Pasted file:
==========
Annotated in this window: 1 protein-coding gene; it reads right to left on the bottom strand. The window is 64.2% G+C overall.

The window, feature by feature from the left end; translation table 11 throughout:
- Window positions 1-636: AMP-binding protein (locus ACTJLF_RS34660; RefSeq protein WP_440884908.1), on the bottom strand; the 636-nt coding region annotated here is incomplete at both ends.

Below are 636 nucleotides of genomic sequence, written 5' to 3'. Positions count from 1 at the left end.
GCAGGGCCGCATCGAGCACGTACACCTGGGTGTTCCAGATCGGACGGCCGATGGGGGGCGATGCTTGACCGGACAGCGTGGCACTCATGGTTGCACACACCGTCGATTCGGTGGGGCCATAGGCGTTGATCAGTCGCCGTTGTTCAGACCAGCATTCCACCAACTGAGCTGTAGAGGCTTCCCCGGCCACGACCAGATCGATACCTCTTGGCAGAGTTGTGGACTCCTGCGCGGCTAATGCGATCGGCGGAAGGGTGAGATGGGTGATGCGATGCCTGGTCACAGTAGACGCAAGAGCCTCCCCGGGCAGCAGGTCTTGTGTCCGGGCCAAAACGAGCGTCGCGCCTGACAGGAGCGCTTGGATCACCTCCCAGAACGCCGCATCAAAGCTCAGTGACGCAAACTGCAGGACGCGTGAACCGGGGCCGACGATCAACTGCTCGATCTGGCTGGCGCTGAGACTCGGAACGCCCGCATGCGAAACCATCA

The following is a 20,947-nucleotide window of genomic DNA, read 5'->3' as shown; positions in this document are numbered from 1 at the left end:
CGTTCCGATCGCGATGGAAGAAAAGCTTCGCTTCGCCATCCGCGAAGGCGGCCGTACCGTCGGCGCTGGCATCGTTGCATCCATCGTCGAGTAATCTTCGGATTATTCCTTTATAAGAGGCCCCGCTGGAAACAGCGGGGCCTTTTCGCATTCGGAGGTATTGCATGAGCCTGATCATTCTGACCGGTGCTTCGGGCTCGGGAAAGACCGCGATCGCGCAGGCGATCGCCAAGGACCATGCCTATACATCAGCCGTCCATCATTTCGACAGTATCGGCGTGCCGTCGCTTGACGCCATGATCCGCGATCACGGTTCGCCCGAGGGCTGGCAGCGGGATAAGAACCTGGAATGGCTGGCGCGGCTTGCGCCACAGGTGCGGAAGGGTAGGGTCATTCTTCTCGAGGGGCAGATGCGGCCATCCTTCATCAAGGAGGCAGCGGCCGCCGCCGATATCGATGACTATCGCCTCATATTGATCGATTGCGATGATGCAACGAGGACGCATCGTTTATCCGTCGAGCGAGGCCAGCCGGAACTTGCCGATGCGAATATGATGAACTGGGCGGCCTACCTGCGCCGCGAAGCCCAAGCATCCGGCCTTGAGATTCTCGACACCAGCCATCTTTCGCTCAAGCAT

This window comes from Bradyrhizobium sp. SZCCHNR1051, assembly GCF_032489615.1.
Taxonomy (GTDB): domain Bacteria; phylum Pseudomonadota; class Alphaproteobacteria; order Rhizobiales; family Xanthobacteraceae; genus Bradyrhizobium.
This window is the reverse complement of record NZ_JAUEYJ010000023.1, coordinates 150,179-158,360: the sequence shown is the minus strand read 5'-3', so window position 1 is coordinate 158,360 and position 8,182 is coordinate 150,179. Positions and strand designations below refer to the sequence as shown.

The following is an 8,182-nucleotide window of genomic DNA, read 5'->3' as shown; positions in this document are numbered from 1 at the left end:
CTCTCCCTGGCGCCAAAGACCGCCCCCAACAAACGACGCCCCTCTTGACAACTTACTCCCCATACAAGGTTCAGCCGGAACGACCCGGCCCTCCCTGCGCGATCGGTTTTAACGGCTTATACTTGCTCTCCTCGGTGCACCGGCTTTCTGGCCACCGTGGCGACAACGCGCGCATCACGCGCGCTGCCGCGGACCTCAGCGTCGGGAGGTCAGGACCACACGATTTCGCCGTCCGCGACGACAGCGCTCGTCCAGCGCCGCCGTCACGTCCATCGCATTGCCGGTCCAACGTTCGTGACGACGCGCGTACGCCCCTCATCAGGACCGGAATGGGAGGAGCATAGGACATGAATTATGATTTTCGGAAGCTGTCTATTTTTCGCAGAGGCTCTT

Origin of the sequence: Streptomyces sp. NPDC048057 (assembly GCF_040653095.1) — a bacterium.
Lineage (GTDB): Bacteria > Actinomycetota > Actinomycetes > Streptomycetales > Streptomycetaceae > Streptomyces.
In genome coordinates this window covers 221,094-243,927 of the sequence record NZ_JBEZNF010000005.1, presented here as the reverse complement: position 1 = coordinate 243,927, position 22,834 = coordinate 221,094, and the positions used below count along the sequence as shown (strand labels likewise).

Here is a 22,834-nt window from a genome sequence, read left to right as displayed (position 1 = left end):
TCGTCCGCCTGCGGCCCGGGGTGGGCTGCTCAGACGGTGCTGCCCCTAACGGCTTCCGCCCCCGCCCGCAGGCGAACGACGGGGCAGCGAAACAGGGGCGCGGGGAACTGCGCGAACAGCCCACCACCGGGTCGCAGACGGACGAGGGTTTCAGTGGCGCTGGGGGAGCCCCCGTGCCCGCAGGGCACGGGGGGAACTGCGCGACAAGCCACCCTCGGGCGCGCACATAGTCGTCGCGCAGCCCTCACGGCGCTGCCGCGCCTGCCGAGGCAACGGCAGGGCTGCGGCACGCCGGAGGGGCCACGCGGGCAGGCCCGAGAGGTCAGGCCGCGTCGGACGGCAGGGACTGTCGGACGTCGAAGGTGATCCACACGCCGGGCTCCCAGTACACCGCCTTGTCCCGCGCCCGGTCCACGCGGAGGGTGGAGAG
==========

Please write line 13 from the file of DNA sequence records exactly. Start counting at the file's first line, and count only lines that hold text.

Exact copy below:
Origin of the sequence: Streptomyces sp. NPDC048057 (assembly GCF_040653095.1) — a bacterium.